That said, I enjoy winter events far more than summer events. I'll actually make time to watch winter olypmic events.

Also, I can't relate to Olympic atheletes as much as "Big three" athletes. Olympians tend to seem like really obsessive/compulsive types of people (IMHO), so it's not fun to watch them for me. Big Three athletes seem to have more fun playing their sport.

08-16-2004, 02:30 PM
I think alot of people have been turned off by the Olympics in recent years due to the corruption and excessively monopolistic display it has become.

Here in Australia, we get a pretty crappy coverage really. But its all on non-cable tv so it aint too bad.

Ch7 is the main channel, all the coverage is packed with advertising to an almost excessive level and the replays of other Australian winners is almost sickening. I stayed up till 5:15am to watch Australia v Greece basketball this morning, only to see probbly less than 3/4 of the actual game. They cut a full 6minutes out of the 3rd quarter so they could play fkn swimming highlights from maybe 2 hrs ago.

SBS is a publicly funded station which buys up some of the events that 7 decides not to show. They are heaps better in terms of ads.

But Australia is possibly the most sport fanatical nation on Earth, so everyone loves watching Ian Thorpe kick *** in the pool. I dont especially care about track or pool events, i'm not opposed to watching them, but i'm not tuning in especially.

Love every minute of basketball i can get, enjoy watching soccer despite it not being of the highest standard. But this gives our Australian soccer team (who come painfully close to making the World Cup every 4 years without success) a fighting chance so its all good :D

Other than that i'm pretty meh about most other events. But the basketball is great to fill in the overlap between the NBA and NBL seasons. Totally looking forward to the Australia v USA matchup on Thursday, based upon our coach's hopeless efforts vs Greece i'll be interested to see how he tries to exploit your lack of shooters.

08-16-2004, 02:33 PM
Anyone watch Handball before.

I was just watching it on MSNBC for about 15 and I had no idea what it was until they finally said what it was.

Seemed like soccer basketball. There is a goalie, a goal like soccer, but it is played on a court somewhat like basketball, you use your hands, you dribble, it is very physical, I have no idea of the rules, but it is exciting to watch.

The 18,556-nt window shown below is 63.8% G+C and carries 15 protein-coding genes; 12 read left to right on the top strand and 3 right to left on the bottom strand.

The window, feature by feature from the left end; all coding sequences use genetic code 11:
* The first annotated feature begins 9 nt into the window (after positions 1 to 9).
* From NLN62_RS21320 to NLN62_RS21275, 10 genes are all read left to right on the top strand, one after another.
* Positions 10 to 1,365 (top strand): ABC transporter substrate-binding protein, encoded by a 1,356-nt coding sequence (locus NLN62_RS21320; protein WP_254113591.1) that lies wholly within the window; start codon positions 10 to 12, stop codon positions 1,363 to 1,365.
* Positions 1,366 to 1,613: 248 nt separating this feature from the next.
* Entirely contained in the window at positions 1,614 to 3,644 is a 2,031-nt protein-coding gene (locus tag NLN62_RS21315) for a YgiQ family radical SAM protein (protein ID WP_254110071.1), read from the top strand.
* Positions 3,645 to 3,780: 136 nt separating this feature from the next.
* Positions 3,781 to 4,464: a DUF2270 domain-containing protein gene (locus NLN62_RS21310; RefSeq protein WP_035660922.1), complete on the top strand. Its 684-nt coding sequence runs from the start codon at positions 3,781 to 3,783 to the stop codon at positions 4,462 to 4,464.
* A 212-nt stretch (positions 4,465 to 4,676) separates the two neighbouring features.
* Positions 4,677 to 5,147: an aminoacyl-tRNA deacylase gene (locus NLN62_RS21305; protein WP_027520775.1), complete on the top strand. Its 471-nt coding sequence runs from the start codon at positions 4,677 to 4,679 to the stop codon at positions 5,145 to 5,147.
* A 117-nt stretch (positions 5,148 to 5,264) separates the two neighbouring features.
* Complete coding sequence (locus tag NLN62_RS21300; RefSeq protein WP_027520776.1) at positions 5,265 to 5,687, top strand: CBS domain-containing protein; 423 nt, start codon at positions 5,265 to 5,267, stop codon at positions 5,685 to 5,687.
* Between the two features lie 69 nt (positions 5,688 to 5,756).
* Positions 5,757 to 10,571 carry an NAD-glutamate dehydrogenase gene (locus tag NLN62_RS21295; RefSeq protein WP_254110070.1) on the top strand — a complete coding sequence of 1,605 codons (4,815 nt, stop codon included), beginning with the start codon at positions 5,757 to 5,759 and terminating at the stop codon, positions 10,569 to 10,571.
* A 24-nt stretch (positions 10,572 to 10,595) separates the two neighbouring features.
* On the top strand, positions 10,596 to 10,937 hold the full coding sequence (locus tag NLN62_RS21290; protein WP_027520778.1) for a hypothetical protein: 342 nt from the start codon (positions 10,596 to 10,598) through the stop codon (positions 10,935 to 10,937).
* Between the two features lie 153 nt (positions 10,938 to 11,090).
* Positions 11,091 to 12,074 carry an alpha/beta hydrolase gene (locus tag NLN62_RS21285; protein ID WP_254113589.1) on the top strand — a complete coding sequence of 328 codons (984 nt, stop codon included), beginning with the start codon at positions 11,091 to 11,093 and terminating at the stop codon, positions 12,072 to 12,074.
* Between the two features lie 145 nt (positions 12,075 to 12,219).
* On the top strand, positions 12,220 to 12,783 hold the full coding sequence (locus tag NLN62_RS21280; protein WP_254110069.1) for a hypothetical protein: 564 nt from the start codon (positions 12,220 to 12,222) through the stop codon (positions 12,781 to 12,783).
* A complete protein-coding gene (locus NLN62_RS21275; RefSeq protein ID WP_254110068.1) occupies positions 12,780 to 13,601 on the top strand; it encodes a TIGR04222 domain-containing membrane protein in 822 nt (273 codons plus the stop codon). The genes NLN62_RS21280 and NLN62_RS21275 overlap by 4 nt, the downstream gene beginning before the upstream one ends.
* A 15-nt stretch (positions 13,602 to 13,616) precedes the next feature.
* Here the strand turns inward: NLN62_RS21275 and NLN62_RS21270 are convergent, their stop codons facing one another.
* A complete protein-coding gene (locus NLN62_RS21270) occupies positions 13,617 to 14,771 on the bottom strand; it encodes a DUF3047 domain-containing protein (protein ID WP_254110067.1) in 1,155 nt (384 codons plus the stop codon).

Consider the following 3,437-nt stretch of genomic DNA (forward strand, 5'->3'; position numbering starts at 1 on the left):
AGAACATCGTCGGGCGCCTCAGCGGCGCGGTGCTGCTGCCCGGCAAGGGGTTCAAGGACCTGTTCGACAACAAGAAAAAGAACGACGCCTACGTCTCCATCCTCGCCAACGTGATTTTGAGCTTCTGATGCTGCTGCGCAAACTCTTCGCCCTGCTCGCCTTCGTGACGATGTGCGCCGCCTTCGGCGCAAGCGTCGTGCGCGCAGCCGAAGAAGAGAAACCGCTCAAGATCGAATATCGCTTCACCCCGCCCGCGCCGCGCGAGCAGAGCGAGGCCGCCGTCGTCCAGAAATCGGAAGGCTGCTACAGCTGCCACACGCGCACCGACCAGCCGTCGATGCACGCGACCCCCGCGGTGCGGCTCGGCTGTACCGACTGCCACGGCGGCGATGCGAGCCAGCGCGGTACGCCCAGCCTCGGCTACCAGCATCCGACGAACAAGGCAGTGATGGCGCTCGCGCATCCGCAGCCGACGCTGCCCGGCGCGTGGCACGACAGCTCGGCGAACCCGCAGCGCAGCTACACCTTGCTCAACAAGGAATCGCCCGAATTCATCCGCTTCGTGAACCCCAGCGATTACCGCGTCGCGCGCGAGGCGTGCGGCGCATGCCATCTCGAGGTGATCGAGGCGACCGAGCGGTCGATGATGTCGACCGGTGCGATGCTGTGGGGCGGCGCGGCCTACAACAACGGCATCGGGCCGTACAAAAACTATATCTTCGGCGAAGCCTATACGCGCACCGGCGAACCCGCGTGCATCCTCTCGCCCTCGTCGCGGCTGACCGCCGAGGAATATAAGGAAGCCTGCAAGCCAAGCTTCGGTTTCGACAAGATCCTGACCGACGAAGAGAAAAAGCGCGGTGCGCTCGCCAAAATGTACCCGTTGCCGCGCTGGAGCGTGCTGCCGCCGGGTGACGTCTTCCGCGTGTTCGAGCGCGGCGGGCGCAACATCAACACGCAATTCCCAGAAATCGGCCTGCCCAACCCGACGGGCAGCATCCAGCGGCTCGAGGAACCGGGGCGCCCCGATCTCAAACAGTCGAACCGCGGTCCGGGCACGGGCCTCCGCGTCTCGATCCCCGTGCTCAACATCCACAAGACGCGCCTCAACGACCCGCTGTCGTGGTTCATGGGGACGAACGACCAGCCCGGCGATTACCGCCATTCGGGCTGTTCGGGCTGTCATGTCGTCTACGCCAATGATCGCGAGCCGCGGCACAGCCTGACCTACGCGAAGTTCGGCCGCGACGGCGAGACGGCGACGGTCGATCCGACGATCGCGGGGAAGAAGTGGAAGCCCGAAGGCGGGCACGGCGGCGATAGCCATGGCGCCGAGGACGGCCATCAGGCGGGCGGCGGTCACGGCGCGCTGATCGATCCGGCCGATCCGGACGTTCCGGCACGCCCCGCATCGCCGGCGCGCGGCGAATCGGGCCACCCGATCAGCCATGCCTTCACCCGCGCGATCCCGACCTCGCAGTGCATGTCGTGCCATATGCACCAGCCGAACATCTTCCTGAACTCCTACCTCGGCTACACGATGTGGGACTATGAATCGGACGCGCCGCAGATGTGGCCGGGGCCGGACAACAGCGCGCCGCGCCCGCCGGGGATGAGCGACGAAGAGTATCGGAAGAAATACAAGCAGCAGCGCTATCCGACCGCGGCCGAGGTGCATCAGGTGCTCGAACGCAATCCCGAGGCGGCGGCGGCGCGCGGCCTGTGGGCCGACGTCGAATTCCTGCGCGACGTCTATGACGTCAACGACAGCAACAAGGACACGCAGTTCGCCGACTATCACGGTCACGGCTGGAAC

Anyone know anything about this sport, is it new, if you get a chance watch it for a few minutes. It is on MSNBC right now.

One other question. Do you like beach volleyball or regular volleyball more. I hate beach volleyball, so I like regular volleyball better.

08-16-2004, 02:37 PM
Even not liking the pool events you have to admit that the 200 freestyle with Thorpe, Van den Hogenbon (sp?) and Phelps, was pretty nice.

Vicious Tyrant
08-16-2004, 03:51 PM
UB, I'll vote with you on the volleyball question. Beach volleyball is, I'm sure, a lot of fun to play, but seems completely pointless as a spectator sport - except for the lovely female physiques. I sometimes think that's really the point of its existence as an Olympic sport - it must be a decent moneymaker for the Olympics, just due to the T&A factor.

Hey skyfire, is Andrew Gaze still kicking around the Australian bball team?

08-16-2004, 03:52 PM
Having been involved with 3 Olympic teams I am always interested. I primarily watch track and field, basketball and volleyball. And for you UB, indoor volleyball.

08-16-2004, 03:54 PM
During the Olympics I follow sports I'd never dream of watching.

Last night I was watching the news and didn't turn it off right away. Instead of Jay Leno's monologue we had Water Polo.

Watched it - and turned it off as soon as it was over. Don't know what would have followed but I'm sure I would have stayed up and watched it too.

08-16-2004, 04:08 PM
Are you watching the Olympics at all, and if you are how much. Do you just watch certain sports or do you sit down in front of the TV and watch for hours on end no matter what sport is being shown.

- eternal channel surfer, if there is nothing on the olympics are a nice stopgap

Are you only a basketball and football guy.

- no, baseball, basketball, football and with some appreciation of t&f

08-17-2004, 04:08 AM
Hey skyfire, is Andrew Gaze still kicking around the Australian bball team?

Nah, he decided to sit out this Olympics, he just turned 39. He is still playing in the NBL though..

Slick Pinkham
08-17-2004, 08:05 AM
I'm in Copenhagen Denmark at a business meeting.

Here they are showing the sports that the Danes are OK at: handball, badmitton (lots of that!), and they do show some gymnastics.